Picky Eater 101

The struggle has been real this month in the kitchen with my kids, especially my very picky 6 year old. She has a natural tendency to fill herself up with refined carbs, eating just enough to keep playing, then get really hangry and whiny when she starts running on sugar fumes. I struggle to eat protein also, and tend to reach for dairy and plant sources instead of lean meat. I’m not a full blown vegetarian, but I just don’t love it, and she doesn’t either. To make matters worse, she doesn’t have my affinity for dairy either.

Enlisting her cooking help and making new foods that I encouraged her to give a “thank you taste” have been helpful strategies also, but ultimately didn’t solve the problem like it did with my oldest. I want to make it fun, without having to jump up on my soapbox at every meal.

Together, we made her favorite dinner, then after dinner we sketched out where her favorite foods land on the food pyramid. We talked about how her body needs all the categories every day so that she could be a strong girl that can play, and think, and sleep well. Natural consequences are a great way to learn, but garbage in, garbage out is a hard natural consequence to recognize until you eat enough to be able to think through it (which is why having her favorite dinner before the discussion helped.)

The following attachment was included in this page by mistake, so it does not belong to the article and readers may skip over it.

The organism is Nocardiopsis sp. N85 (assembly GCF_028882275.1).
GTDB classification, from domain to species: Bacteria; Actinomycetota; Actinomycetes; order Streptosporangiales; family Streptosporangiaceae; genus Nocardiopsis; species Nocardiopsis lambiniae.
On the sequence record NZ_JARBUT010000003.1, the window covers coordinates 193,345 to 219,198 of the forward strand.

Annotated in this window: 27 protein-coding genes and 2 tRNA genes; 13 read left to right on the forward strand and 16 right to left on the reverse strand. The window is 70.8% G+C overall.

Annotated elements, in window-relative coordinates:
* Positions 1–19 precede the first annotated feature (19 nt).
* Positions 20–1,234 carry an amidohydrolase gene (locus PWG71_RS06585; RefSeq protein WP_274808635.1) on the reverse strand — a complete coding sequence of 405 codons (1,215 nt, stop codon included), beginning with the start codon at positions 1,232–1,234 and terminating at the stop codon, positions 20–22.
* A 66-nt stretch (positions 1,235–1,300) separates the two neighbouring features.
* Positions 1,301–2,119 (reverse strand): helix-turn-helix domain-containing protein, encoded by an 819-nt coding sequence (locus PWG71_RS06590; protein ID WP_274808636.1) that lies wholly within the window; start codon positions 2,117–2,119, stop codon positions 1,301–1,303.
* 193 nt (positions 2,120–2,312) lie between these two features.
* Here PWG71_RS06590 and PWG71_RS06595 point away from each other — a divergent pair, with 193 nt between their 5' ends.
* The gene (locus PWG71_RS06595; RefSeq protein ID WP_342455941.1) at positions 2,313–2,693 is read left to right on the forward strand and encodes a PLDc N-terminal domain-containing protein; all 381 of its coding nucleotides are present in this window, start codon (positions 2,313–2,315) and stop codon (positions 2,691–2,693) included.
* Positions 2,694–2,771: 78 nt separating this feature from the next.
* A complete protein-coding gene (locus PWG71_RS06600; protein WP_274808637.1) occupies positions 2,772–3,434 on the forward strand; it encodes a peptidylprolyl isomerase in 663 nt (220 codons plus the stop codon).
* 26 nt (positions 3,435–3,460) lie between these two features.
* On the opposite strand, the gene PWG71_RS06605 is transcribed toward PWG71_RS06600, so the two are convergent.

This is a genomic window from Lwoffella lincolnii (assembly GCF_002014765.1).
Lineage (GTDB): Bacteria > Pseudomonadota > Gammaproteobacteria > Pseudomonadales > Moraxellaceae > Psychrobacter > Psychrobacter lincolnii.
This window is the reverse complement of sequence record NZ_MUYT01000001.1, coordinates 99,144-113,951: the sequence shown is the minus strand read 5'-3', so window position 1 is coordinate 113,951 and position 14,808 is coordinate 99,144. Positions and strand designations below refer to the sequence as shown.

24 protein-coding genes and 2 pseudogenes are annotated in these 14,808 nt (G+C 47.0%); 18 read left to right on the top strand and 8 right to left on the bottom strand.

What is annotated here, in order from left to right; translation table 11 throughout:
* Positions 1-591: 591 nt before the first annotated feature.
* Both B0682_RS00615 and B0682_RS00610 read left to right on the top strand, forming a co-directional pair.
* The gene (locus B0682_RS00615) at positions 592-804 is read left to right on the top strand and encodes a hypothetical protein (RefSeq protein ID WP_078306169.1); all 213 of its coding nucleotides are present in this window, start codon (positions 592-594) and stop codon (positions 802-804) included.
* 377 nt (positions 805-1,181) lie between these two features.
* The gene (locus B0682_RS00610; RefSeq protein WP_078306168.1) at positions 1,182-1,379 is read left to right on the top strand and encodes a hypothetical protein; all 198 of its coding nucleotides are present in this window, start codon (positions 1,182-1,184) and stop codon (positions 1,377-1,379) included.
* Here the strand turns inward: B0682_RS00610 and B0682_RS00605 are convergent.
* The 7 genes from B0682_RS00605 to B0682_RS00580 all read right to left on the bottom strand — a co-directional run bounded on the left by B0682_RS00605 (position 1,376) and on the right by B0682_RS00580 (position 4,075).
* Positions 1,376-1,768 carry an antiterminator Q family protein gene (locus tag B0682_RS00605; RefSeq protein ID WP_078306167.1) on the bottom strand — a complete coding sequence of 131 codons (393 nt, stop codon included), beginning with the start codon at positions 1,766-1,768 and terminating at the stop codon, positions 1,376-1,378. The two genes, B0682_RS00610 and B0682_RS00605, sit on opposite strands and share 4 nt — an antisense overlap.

I made some little pyramids so she can write down what she eats, and tally it up around dinner time so she knows what she is missing. She seems to enjoy it so far, and I will keep going with it as long as she wants to keep tallying everything up. I hope the food pyramid idea will be just another piece of the puzzle that could help her understand the big picture.

(And I know I’m playing a little fast & loose on some of these categories, esp the vegetable one… okay, maybe downright wrong, but she is so very picky).

Please tell me you are going through this too! What has worked for you?



Clockwise from top left:

Preparation: Tripping over my running shoes makes for a good reminder of that half marathon I signed up for.

Past and Future: We had some good laughs at my husband’s style from 1999. Our kids are glad our baggy Abercrombie days are over. And my oldest has discovered needle felting and leaves little goodies around the house for us.

Emergency: This is the tree hospital scene in my guest bath for my dried up little Norfolk Pine trees. Time will tell if this will work. I may need to give them a weekly rain forest treatment to keep them alive.